9. Having had recent exposure to the state system from both inside and out, I would say that there are good, hard working people in our public service. However, ‘managerialism’ has taken the lead and it really seems that the efforts of many of our state middle managers are devoted to excessive top-down control, monitoring political correctness and endless check-box ticking. This will drive the decent people out and leave only the dross, and the latter in the public service are worse than elsewhere, there being no incentive and little means to remove them except in extreme cases. You virtually have to beat up a colleague to be thrown out – personal performance is no reason for ejection.


  10. Indeed, there are good and bad people in every public service and private industry.

    The recent exposure of poor care of the elderly in some NHS hospitals didn’t surprise me one jot. Seven years ago I had to move my own mother to a private nursing home to spend the final six weeks of her life, due to appalling standards of cleanliness and care in the NHS hospital she was in. That had little to do with cash shortage, simply staff not doing the job they’re paid to do. No sanctions were taken against them.

    Perhaps a top-down micro-management style encourages negative cultures to develop in State run public services.


  11. “The evidence has been all around us for many years that anything run by the private sector becomes arrogant, top-down and understaffed with (at best) a “take a large pay-off for incompetence and leave” attitude.”

    True, what are we to do, Mac?
    Exercise our right to choose and go elsewhere?


  12. Bankrupt Taxpayer what rubbish.State run enterprises run very well and give enormous value to the taxpayer by keeping costs low by being frugal with expenses ,including top management. keeping plant costs down,and providing good service,and you do not have to pay greedy shareholders,who given the right deal,will sell their own grandmother,just as EDF have just done.If you mean let other countries own and run all our utilities our infrastructure and rip us off then your spot on,thats exactly what their doing and we are powerless to stop them.I pay £36 per month for water thats what you get by going private.May i just point out that the NHS is not run by the NHS but by the Minisry of Health who are run by Civil Servants who run themselves with the help of the Elite.When the GPO ran letters parcels post offices telephones telex international radio and espionage with the help of 5 it was efficient cheap and the envy of the world.Now look at it,a complete shambles.When the other utilities were owned by ,us we had control, but you cannot control the French or the Germans who now own us.Privatisation does not work except for the shareholders and certainly not for the public interests.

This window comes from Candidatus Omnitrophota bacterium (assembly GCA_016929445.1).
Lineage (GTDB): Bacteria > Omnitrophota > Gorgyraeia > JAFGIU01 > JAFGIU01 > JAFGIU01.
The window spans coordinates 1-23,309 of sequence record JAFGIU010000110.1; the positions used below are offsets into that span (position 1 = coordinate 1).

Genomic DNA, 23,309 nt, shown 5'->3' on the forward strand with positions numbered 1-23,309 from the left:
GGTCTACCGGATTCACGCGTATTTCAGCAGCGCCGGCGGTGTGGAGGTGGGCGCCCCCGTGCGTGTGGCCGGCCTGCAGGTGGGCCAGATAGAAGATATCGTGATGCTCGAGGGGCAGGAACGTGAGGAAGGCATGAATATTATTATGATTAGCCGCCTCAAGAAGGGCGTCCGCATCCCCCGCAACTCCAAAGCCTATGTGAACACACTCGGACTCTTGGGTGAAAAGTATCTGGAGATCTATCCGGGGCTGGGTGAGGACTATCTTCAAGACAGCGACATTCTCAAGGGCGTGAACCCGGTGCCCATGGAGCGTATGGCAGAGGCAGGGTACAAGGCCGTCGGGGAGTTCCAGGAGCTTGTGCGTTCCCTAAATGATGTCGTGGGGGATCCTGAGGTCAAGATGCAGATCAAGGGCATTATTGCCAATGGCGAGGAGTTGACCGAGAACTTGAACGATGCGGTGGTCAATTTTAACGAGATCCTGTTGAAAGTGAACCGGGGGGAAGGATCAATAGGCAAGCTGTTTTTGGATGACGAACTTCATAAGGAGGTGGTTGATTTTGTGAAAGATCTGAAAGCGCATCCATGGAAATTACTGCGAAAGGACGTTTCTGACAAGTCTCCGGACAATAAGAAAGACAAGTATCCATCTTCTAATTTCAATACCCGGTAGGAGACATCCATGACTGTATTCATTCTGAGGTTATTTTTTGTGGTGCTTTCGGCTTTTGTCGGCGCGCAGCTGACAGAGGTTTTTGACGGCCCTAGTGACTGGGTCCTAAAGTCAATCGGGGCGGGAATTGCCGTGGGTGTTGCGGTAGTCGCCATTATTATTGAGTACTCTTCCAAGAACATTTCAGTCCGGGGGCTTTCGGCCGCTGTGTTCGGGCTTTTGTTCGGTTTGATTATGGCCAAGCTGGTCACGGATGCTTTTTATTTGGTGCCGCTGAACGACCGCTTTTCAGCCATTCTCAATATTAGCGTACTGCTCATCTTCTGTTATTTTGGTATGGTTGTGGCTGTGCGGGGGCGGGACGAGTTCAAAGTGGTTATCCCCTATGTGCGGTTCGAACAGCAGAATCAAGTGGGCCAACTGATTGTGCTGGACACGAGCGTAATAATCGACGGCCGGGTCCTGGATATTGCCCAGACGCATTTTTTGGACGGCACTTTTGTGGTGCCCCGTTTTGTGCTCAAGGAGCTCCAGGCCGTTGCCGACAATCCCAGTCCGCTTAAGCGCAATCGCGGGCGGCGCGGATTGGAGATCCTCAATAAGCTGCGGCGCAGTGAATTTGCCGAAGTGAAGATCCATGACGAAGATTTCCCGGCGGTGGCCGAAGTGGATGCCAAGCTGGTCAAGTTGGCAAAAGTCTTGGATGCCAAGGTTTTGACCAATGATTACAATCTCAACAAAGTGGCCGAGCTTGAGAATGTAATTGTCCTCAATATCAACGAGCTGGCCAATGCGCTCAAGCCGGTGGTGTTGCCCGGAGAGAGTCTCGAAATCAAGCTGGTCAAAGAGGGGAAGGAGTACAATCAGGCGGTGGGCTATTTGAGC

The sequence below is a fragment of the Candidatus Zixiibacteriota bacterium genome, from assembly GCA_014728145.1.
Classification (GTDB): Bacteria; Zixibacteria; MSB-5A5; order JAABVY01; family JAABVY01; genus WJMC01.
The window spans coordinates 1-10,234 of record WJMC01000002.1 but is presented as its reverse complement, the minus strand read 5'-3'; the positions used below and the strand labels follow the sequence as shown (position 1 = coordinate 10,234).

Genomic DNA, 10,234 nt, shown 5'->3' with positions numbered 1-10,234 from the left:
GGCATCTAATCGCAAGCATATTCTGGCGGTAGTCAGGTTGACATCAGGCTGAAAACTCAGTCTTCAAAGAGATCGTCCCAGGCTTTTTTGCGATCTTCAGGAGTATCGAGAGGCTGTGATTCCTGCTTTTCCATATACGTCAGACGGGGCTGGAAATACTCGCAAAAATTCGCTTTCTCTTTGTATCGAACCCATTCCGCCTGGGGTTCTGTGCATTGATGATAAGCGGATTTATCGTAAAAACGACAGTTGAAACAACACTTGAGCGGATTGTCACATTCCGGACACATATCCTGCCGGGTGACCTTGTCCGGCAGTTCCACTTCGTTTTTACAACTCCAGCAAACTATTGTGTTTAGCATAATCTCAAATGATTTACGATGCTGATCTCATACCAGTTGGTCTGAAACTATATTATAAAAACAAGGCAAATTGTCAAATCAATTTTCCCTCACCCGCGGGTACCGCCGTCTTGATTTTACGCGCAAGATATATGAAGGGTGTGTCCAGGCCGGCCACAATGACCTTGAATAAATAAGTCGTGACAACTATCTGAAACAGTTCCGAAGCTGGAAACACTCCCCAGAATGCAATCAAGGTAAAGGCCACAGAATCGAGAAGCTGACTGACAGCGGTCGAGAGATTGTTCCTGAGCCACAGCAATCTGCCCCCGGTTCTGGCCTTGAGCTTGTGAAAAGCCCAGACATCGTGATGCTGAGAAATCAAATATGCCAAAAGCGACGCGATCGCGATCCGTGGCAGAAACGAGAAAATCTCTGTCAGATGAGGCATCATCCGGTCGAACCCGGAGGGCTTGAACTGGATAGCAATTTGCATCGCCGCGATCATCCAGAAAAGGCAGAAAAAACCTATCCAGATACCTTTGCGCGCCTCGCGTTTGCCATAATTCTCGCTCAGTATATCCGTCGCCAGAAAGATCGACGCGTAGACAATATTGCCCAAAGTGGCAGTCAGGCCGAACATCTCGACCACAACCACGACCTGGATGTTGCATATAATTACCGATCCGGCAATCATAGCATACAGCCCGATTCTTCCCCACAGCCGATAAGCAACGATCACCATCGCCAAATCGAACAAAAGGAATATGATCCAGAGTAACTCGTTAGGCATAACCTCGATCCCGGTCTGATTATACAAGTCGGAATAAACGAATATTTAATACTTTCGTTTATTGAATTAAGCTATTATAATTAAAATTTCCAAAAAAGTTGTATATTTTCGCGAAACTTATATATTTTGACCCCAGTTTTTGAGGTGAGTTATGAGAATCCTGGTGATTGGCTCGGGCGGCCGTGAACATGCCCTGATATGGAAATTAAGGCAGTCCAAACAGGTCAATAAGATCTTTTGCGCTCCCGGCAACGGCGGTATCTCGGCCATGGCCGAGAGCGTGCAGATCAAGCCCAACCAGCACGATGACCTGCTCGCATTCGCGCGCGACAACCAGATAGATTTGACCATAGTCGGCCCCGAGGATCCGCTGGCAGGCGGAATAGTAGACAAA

13. BT,
    I think the best thing we can do at the moment is to stimulate the debate to provide a fertile ground where new ideas and ways of doing this stuff comes out. As I said I think there are pretty huge flaws in either side of the argument at the minute but starting off from entrenched positions just makes the necessary change so much harder.


  14. ‘Tis the same old song.
    I fell over in the mud when walking my dog and hurt my hip. Result – have learnt never ever to ring my surgery for an appointment- Doc always rings back to assess the urgency- three days pass before you can actually get an appointment!

    Xmas was a night mare – very ill with flu and doc said take paracetamol, ended up on antibiotics for near pneumonia.
    Back to hip, dearly beloved took me to A+E – which was full of children with injuries to arms wrists legs etc– GARDEN TRAMPOLINES!

    Hip – waited 3 hours- okay by me, other adults who needed to be seen also commented on difficulties getting appointments to see GPs , and the rigmarole involved. Something badly wrong there.

    My hip is bruised thankfully, and very grateful to A+E staff for their kindness.

    Today am going to struggle like mad helping out at National blood service donor session, I hear Lansley wants to tamper with that too. Funny situation really – ptivatising something that good hearted give away for free- BLOOD!

    I say that the Tories are a bit ‘Harpic’- clean round the bend!


  15. Couple of things:

    1) ‘State run enterprises run very well’ – You are talking about the UK right?

    2) This is a bit pernickety but there is a space AFTER punctuation and if you want to be taken even remotely seriously in life basic grammar is a must. Your spelling is a bit laxidasical as well and given that this is a reasonably serious blog, not a forum, please take 30 secs to spell check it or write it in your email client and get that to check it.


  16. i agree none of the above is needed but they fear not being elected as most would say of politicians no thank you